July 17, 2014 · Posted in: Access to Information, Civil Society, Environment Watch, Free Expression - Asia, Freedom of Information, General, Governance, Human Rights, Image Galleries, The Economy, Videocasts
by Julius D. Mariveles
THE WORLD is already eating way beyond its means, yet those who produce the food barely have enough to eat.
This dual layer of ironies was highlighted during the Responsible Business Forum on Food and Agriculture in Manila this week, as experts from around the world emphasized how growing consumer food demands are far and fast outpacing the ability of the world’s natural resources to provide this need.
The challenge, says World Wildlife Fund-Philippines president Lory Tan, is to find ways to produce more food while using up even less resources such as land and water.
Tan cited the country as an example in showing the pressure that people are placing on the natural resources of the world that would be compounded by problems brought about by climate change and water scarcity. In the face of the need for food, participants discussed the need to improve agricultural productivity while improving rural livelihood and reducing its impact on the environment.
“We are eating ourselves up; (the Philippines) sits 117 percent beyond our natural capital,” Tan said as he opened the two-day forum that gathered representatives from various agricultural sectors and business leaders throughout Asia.
Resources persons underscored the need to rethink food production. Jason Clay, senior vice-president, Markets and Food of the World Wildlife Foundation-USA cited as an example the growing of cattle for beef, which takes up 60 percent of land yet only provides for 1.3 percent of the total needed calories.
Tan and Clay said the answer to this problem is not to use more resources such as land for food production, but rather to find more efficient ways to produce the food that more people really need. In addition, both cited the need for people to be more efficient in their consumption of food, as a significant percentage of the food produced is really just wasted because of the nature of a consumer-driven society.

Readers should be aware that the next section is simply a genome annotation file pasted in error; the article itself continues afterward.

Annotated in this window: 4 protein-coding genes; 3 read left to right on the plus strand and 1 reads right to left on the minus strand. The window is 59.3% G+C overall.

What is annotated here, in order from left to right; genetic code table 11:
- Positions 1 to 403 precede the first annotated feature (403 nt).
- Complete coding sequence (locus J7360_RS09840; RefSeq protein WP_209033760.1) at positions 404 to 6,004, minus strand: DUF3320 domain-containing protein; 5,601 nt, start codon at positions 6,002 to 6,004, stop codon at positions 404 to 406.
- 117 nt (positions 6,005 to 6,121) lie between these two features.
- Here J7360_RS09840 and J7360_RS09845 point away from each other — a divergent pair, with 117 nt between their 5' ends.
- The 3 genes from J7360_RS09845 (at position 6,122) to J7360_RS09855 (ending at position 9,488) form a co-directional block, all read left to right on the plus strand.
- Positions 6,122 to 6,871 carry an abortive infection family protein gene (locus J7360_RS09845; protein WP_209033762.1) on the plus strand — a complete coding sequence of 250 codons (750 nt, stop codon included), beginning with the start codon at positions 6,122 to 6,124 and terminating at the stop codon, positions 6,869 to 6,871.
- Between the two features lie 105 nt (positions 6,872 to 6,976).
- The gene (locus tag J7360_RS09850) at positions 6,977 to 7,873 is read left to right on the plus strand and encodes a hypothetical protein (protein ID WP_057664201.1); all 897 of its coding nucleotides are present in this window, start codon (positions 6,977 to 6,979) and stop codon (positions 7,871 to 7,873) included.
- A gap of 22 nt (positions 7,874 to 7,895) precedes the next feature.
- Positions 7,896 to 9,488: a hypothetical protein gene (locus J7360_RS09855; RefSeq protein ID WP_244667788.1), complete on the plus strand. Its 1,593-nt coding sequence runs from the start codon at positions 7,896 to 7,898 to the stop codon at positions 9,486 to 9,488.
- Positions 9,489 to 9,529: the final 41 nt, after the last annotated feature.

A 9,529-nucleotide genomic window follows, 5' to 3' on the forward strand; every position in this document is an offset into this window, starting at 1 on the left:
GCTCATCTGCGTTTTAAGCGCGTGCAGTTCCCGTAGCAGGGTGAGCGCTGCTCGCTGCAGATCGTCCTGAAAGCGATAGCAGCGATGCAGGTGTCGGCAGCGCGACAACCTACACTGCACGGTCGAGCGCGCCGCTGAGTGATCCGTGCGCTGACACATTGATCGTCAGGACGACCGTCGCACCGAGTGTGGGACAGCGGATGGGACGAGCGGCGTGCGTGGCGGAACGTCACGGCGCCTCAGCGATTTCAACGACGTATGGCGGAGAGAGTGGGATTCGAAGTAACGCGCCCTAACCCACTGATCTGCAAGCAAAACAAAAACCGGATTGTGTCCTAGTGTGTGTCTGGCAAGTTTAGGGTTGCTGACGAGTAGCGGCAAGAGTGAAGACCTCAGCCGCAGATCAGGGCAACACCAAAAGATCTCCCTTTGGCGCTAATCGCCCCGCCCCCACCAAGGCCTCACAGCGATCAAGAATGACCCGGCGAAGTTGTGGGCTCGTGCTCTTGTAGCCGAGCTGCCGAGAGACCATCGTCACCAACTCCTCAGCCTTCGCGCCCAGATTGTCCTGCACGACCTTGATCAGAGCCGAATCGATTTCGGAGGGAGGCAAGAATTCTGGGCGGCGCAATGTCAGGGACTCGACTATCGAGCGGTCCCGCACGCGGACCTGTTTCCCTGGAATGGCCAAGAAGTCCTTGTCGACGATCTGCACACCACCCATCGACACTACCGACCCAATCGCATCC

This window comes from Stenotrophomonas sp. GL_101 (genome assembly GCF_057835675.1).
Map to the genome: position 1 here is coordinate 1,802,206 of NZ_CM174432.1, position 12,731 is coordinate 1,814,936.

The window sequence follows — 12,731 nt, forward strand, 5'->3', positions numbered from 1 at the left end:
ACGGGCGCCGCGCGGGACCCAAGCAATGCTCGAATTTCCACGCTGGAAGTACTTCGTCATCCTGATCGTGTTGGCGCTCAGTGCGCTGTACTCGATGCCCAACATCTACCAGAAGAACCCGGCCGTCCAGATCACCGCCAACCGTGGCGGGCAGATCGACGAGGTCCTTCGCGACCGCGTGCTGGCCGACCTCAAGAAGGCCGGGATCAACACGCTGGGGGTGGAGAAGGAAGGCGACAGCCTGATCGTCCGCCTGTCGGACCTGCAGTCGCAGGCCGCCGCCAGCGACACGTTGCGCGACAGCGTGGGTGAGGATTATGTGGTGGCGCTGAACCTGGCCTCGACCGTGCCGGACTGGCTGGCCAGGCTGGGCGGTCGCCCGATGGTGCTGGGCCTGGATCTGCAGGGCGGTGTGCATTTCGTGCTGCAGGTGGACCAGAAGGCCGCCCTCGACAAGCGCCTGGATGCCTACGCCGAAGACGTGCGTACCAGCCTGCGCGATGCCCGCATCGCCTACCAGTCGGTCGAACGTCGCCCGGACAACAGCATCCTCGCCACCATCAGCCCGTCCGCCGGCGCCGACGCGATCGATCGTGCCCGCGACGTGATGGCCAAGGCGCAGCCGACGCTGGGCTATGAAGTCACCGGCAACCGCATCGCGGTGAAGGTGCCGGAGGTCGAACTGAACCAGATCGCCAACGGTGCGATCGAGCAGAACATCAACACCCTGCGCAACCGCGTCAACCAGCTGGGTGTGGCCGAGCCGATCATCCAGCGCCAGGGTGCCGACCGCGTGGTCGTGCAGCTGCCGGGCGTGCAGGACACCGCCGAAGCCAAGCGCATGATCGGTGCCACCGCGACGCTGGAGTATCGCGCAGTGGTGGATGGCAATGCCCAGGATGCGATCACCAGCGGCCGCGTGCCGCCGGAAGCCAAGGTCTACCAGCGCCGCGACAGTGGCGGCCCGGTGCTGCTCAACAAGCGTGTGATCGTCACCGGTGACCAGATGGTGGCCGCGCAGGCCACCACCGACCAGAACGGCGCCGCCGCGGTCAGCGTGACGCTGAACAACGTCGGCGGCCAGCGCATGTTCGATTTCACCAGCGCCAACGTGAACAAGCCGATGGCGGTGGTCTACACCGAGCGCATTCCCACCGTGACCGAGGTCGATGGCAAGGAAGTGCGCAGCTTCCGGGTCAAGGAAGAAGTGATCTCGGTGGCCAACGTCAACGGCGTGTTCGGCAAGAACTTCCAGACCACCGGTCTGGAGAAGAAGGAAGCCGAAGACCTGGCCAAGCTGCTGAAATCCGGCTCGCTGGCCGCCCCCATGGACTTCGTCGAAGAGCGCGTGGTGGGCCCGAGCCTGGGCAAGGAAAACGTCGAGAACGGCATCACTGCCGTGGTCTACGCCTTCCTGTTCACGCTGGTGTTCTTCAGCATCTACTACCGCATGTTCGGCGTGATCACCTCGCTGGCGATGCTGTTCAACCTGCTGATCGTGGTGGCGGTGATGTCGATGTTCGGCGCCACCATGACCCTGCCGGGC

At the same time, experts noted how this growing food consumption is not reflected in the plight of those who have a direct hand in food production – the farmers.
Sec. Francis Pangilinan, presidential assistant on food and agricultural modernization, pointed out that Philippine farmers remain among the poorest of the poor.
Coconut farmers, for example, earn only an average of P23,000 a year, or not even P2,000 a month.
This, even as food prices have risen by 7.4 percent, or well above the inflation rate of 4.4 percent, Pangilinan said.
Even as the Gross Domestic Product of the Philippines rose last year, the second fastest-growing in Asia next to China, 20 out of 100 Filipinos remain hungry while four million households or at least 20 million Filipinos cannot feel the growth and do not have enough food, he added.
“We should treat our farmers like our parents,” Pangilinan quoted his own young daughter as saying. Pangilinan said people should place more importance on farmers, perhaps even more than lawyers and engineers, since people rely on the output of farmers three times a day, compared to the few times that people need lawyers in their lifetime.
Among the agricultural commodities addressed during the open and working group discussions were rice, poultry, fisheries and aquaculture, palm oil, coffee and cocoa, and sugar.
Juan Farinati, vice-president for Asia of Monsanto Corporation, said that there should also be a focus on “innovation and partnerships” that would lead to producing more food with less resources.
He cited the case of Vietnam where farmers have shifted to corn from other crops and were able to export it only a year using Monsanto bio-engineered seeds that increased the income of farmers to more than US$400 per hectare.
Aside from the shift to other crops, Matthew Morell, deputy director general for research of the International Rice Research Institute, said there is also a need to improve production systems like moving to mechanized farming to boost yield.
He added genetics would play a “strong role” in improving rice strains that would have higher yields.
Guy Hogge, head of sustainability of Louis Dreyfus Commodities, on the other hand, said farmers in rural areas might not have access to markets as he raised the need for government intervention in agriculture.
Sugar, on the other hand, once the biggest export commodity of the Philippines, was described by Sugar Regulatory Administration Gina Martin-Bautista as a “game changer” because it can be used to branch out to other industries like bio-water and bio-plastics because it is a “green commodity” or environment-friendly.
Bautista, however, pointed out that Thailand, which learned sugar production from the Philippines, has outstripped the country in terms of production.
Second only to Brazil in terms of sugar production, Thailand now has more than one million hectares planted to the crop compared to the Philippines’ 420,000 hectares.
Yet while Thailand only has double the hectarage devoted to sugar compared to the Philippines, it is producing more than four times the sugar output, or 11 million metric tons for Thailand compared to the Philippines’ 2.5 million metric tons.
Amid the problems posed by climate change and limited resources, Pangilinan said, using the words of his then nine-year-old child, that “we must treat farmers like our parents” because “we need them on a daily basis” for us to eat.
He also said that if the country’s framework for sustainable agriculture must put farmers, fisherfolk, and agricultural first, integrated environmental care and preservation and must show “new way of doing things” while going back to basics.